This reading group guide for Gabby: A Story of Courage, Love, and Resilience includes an introduction, discussion questions, and ideas for enhancing your book club. The suggested questions are intended to help your reading group find new and interesting angles and topics for your discussion. We hope that these ideas will enrich your conversation and increase your enjoyment of the book.
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Congresswoman Gabrielle Giffords and astronaut Mark Kelly found in each other a steadfast commitment to public service, a deep curiosity about the world around them, and a shared passion for adventure. At their wedding in 2007, Robert Reich toasted “to a bride who moves at a velocity that exceeds that of anyone else in Washington, and to a groom who moves at a velocity that exceeds seventeen thousand miles per hour.” On January 8, 2011, Gabby survived a horrific shooting that left six people dead and thirteen wounded at a Congress on Your Corner event in Tucson, Arizona. Her life and Mark’s were changed forever. Gabby: A Story of Courage, Love, and Resilience
takes readers into the lives of this extraordinary couple—the influences that molded their passions in childhood, their professional triumphs, their family and friendships, and their marriage. Anchoring the book is the profoundly inspiring story of Gabby’s recovery, a testament to enduring love, courage, and hope. Topics & Questions for Discussion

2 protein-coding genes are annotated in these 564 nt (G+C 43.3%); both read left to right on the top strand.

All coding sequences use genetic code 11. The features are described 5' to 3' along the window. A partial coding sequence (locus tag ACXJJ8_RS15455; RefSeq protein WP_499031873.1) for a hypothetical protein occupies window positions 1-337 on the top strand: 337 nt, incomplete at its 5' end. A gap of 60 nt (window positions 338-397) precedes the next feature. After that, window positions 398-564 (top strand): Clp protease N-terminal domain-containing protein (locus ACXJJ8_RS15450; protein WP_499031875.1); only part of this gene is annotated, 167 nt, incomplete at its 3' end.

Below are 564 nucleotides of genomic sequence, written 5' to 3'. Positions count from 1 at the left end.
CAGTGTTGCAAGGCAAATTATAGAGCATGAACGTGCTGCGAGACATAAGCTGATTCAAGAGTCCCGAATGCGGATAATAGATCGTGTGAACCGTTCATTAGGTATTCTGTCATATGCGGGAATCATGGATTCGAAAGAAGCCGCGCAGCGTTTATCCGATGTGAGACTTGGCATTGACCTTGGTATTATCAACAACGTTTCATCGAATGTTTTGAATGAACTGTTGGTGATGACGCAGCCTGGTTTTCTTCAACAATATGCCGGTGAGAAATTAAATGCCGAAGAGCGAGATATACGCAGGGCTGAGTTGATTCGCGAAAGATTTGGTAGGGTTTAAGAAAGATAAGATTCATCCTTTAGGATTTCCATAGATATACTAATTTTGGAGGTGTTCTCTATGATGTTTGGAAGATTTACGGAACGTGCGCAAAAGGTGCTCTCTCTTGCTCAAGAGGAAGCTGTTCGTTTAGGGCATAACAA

1. Doctors, nurses, therapists, friends, colleagues, family—seemingly the whole nation—rallied to the cause of Gabby’s recovery. Why do you think Gabby’s recovery became a cause that brought different kinds of people together?
2. After witnessing the Tucson shootings and Gabby’s medical progress through the filter of the media, what was it like to hear Mark and Gabby’s side of the story? What surprised you?
3. Gabby loved the mission of her alma mater Scripps College, written by Ellen Browning Scripps, which stated that the school aimed to develop in students “the ability to think clearly and independently, and the ability to live confidently, courageously and hopefully” (p. 78). In what ways does Gabby exemplify this mission statement?
4. Mark writes that, at thirty, Gabby was finally prepared to run for elected office: “She was now the candidate Gabrielle Giffords and she was ready to serve” (p. 86). What do you think makes someone “ready to serve”? What life experiences and personal qualities seem to influence Gabby’s identity as a politician?
5. How did Mark’s training as an astronaut help him navigate Gabby’s recovery process? What facets of Gabby’s recovery were initially unfamiliar to Mark? Have you ever been placed in a caretaker position?
6. Mark says that being an astronaut is like picking one card out of a deck: “Imagine that I offered you a million dollars if you pick any of the fifty-two cards except the ace of spades . . . But the deal would be: If you pick the ace of spades, you’d lose your life” (p. 132). Would you risk your life for the opportunity to travel to space? Do you consider yourself a risk-taker? Reflect on the biggest risk you have ever taken in your personal life. What was the outcome?